Thursday, June 7, 2001

Savuti Marsh, Botswana

In the depths of winter here, the nights are quite long, which gives me way too much time to think. I spent much of last night pondering mortality, but only after nearly stepping on a puff adder. I’d taken one step too many in the dark, heard a long, low hiss and hopped back swearing. Grabbing a flash light out of the truck, the light showed a stout snake with small head and ugly disposition.

After I disturbed him, he weaved through the tall, dead grass and leaves in no particular hurry, allowing me time to fetch my guidebook, turn to the reptiles page and to authoritatively identify him as one of the more lethal snakes on the continent. Shit.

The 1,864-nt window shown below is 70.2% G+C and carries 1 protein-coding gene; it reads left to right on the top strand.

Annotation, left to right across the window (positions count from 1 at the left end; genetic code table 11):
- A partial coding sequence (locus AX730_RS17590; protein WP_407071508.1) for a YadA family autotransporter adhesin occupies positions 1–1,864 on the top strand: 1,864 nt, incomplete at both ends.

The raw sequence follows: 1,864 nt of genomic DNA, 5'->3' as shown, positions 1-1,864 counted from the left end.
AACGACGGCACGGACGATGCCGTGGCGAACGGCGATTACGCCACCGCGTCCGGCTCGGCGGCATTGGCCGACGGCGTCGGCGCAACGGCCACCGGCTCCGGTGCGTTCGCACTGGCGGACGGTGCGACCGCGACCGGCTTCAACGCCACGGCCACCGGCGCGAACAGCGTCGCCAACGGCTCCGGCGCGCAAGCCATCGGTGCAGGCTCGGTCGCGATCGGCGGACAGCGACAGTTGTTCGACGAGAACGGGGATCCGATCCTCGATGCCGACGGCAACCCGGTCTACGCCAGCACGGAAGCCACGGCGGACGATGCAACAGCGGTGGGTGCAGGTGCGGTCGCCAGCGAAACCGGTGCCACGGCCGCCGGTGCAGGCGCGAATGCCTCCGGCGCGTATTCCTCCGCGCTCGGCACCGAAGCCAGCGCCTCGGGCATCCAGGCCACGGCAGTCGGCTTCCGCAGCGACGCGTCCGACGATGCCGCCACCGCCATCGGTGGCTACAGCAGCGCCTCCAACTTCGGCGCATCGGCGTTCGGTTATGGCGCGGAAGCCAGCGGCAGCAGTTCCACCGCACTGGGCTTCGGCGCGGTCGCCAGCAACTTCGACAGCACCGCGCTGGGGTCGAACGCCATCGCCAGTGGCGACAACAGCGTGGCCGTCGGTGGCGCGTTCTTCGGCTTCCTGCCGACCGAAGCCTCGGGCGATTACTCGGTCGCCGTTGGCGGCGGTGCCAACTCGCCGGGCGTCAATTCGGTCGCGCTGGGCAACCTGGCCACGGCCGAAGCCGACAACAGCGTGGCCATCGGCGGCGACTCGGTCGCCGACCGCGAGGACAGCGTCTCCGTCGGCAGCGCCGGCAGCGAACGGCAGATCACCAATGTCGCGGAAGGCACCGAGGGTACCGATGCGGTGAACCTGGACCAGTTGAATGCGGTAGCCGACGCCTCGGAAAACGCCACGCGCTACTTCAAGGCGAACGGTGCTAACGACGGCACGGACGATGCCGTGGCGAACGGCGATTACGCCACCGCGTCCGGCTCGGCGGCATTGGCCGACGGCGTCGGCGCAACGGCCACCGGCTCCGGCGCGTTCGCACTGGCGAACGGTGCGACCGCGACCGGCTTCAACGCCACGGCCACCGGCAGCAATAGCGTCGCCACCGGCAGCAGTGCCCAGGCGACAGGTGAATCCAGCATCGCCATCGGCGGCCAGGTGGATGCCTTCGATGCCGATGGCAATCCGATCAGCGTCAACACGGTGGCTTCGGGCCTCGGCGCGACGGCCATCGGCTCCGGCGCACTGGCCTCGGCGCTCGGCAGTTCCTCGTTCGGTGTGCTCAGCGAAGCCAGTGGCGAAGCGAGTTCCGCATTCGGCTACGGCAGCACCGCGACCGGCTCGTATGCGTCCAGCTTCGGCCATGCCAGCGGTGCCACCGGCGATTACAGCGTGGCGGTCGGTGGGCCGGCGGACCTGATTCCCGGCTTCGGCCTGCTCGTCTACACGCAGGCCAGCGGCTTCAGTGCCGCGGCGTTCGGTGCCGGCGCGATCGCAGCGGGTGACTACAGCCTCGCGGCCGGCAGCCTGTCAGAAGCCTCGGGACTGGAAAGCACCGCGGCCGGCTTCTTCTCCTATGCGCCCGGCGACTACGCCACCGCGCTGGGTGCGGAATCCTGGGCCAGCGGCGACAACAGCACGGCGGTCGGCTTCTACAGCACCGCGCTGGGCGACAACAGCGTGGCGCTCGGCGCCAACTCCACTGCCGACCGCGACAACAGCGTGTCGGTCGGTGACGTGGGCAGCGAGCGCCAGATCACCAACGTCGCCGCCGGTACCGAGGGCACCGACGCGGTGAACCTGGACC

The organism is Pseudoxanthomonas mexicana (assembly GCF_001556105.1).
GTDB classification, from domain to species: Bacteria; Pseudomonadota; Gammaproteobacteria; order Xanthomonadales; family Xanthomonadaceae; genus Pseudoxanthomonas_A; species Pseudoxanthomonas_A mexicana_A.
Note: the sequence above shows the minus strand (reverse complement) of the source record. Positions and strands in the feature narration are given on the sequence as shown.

I follow after the snake with my flash light for longer than necessary, inexplicably drawn to him. It’s as if Death itself brushed past in the darkness. Instead of being suitably chastened, I cape along behind, tugging at his robe. “Hey, mister. Is that really you?...”

It occurred to me later, sometime after midnight when the lions began to roar near camp, that this is all an exercise in blind faith. In particular faith that my thin nylon tent will somehow discourage a lion or elephant or hyena from sending me to an early, unpleasant demise.

I followed the lions’ progress through camp, debating whether to start being officially worried. I apparently wasn’t that worried, since I drifted back to sleep instead.

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